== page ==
While Humans and Elves soon started to squabble among themselves, the Humans driving their former mentors back into the forests and becoming the virtual rulers of the continent, the Orcs slowly recovered their strength. Their numbers increased again, which naturally put a major strain on their economy. The northern lands are not suitable for agriculture, and apart from gathering wild fruit, people must survive by hunting. Once there were more hunters than animals of prey, a downward spiral started - the tribes were fighting among each other for the best hunting spots, then killing more animals than were born every spring, and often still could not feed their families at home. The game population dwindled, making the hunt ever more difficult.

Orcs being a warlike race to start with, the level of aggression within their society rose to a level that started to endanger the stability of the country. A solution had to be found. Since the food supply could not be increased from within the Orcish Kingdom, they decided to go to war against their neighbors. Their last defeat had taught them that Humans, in spite of their apparent weakness, were formidable foes. Dwarves, on the other hand, had good military equipment, but by far not the fighting skills of Orcs. In particular, the short people, being rational engineers, did not possess any shamans or wizards to provide them with support magic in battle.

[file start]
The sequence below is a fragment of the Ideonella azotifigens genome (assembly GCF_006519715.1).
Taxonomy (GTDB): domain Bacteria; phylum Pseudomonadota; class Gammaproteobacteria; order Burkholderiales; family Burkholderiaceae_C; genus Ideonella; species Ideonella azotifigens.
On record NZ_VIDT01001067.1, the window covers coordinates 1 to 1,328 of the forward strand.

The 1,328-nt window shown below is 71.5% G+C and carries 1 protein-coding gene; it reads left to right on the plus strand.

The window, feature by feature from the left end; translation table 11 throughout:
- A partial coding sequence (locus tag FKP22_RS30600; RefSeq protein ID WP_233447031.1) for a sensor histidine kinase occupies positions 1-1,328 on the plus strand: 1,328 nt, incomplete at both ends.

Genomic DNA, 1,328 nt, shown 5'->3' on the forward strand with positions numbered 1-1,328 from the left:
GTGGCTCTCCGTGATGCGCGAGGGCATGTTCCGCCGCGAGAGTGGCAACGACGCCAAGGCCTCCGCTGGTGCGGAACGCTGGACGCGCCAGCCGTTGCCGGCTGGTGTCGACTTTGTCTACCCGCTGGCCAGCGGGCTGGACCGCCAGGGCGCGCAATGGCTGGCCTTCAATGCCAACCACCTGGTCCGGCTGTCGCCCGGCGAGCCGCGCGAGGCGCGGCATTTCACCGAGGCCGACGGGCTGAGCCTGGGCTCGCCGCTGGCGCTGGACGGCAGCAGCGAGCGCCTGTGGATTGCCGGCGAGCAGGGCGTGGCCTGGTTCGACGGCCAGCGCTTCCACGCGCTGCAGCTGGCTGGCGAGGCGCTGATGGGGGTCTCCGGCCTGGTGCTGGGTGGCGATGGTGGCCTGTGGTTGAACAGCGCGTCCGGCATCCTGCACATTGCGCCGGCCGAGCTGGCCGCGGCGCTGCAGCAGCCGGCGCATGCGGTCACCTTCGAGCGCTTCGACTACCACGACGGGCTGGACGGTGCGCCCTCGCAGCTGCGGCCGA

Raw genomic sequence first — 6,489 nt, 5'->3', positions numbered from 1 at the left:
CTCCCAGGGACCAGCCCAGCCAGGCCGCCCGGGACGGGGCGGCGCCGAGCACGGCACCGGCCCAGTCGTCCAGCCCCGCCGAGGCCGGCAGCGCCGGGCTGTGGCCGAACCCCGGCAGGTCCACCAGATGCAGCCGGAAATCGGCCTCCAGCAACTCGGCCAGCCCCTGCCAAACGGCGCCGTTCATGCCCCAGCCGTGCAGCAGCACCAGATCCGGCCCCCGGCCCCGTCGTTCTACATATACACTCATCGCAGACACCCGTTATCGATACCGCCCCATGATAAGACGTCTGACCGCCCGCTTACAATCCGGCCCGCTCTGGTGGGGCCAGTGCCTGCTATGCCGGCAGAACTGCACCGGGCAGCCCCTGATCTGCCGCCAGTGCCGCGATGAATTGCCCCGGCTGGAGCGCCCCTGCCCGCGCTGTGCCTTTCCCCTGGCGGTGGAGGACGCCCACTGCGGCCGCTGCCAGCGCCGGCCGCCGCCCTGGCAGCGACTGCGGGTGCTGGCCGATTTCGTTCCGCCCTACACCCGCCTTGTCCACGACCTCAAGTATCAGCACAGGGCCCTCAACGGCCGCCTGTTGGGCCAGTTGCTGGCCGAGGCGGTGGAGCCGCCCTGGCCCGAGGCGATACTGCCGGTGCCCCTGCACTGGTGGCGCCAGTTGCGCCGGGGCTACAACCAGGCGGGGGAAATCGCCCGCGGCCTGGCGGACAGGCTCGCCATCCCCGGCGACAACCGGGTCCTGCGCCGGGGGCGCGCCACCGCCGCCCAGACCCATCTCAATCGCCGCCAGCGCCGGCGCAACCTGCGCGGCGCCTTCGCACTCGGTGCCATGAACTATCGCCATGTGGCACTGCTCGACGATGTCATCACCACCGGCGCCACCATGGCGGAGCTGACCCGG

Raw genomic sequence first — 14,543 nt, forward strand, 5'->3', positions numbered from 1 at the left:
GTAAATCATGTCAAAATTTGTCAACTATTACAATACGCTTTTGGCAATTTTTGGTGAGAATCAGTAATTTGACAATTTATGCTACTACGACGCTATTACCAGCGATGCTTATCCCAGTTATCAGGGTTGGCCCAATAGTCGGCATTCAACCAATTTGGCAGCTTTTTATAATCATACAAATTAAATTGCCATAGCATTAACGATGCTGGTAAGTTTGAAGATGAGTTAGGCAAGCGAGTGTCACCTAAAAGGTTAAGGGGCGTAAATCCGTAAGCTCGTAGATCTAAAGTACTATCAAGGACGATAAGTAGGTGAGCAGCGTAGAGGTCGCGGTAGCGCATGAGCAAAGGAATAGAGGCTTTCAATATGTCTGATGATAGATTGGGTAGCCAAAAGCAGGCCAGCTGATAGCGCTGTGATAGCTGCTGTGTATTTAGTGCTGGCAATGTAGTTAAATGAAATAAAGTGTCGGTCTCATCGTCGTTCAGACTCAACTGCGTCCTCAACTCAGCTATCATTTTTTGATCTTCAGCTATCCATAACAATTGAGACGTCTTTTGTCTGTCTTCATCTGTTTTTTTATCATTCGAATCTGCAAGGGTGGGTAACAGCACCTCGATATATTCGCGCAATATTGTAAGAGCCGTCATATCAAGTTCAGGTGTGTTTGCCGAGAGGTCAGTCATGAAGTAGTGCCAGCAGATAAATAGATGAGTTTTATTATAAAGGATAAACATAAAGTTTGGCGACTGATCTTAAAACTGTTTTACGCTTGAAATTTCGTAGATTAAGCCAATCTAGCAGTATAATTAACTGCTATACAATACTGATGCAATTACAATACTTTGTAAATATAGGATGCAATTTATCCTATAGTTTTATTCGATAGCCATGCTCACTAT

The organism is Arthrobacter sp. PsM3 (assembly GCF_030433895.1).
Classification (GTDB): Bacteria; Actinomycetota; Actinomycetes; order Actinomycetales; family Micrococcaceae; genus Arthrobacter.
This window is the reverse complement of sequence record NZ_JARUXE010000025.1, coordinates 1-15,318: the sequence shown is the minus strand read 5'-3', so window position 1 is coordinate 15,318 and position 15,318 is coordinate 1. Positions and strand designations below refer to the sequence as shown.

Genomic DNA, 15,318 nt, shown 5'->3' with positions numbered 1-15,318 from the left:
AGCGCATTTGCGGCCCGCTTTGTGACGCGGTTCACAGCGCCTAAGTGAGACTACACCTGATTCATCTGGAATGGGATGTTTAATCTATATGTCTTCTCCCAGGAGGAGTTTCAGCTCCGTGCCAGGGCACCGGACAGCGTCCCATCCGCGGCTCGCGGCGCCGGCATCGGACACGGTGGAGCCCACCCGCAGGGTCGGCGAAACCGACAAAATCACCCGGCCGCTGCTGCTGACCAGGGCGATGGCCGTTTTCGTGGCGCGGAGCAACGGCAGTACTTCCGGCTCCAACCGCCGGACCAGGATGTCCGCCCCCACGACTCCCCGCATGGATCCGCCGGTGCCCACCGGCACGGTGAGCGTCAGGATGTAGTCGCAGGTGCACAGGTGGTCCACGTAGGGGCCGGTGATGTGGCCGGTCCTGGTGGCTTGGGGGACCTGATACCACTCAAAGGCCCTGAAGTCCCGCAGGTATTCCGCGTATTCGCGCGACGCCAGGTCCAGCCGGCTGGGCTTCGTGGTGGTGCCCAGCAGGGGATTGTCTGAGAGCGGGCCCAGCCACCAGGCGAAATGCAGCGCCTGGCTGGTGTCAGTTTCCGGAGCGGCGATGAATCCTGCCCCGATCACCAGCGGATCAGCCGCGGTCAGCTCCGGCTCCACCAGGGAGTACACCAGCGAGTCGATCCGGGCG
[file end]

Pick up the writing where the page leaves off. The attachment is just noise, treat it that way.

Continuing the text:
The decision was taken. The Orcish tribes were going to war again. Young fighters were drafted into the army, shamans were trained in combat magic, and then, learning from past mistakes, the Orcs sent messengers to the Humans. It was agreed that there was to be a coordinated attack, the Human army marching from Goddard on the Dwarven provincial capital of Schuttgart, an industrial town the Humans were very much interested in, while the Orcs would take Mlan, wreaking revenge on the Dwarves for having betrayed them in the last war.

This strategy worked. The Humans took Schuttgart, completely destroying the town with its world-famous Hanging Gardens and rebuilding it in the image of Goddard. At the same time the Orcs inflicted a crushing defeat on the Dwarven forces who made a last stand under the walls of Mlan. The Dwarven King and his Defenders were mercilessly slaughtered by the Orcs, while the civilian population of Mlan escaped through a subterranean labyrinth to the Strip Mine on the eastern side of the Spine Mountains.

The Orcs could not enjoy their victory for long, though. As soon as the Humans had gained a firm foothold in the Schuttgart area, mopping up the scattered groups of young Dwarves who tried to organize a resistance movement, history repeated itself. Like after the last war they had turned against their Elven mentors, the Humans under Emperor Baium now turned against the Orcs, their armies marching over the old trade road on Rion. The Orcs were no match against the superior numbers of the Humans. They had to give up their capital and to retreat to the safety of the Immortal Plateau.

The refugees built for themselves a fortress-like village in the westernmost corner of the Immortal Plateau, in a place sheltered by high mountains from the ocean winds. There was nothing the Humans wanted on the Immortal Plateau, so they left the Orcs alone. Technically part of Schuttgart Territory, Orc Village only has to pay a reduced tax rate and is otherwise not a major factor in the power struggles within the Kingdom of Elmore. The tribal chiefs are wise enough to keep their distance from the Humans, no matter whether they are followers of Einhasad, Shilen or Triol.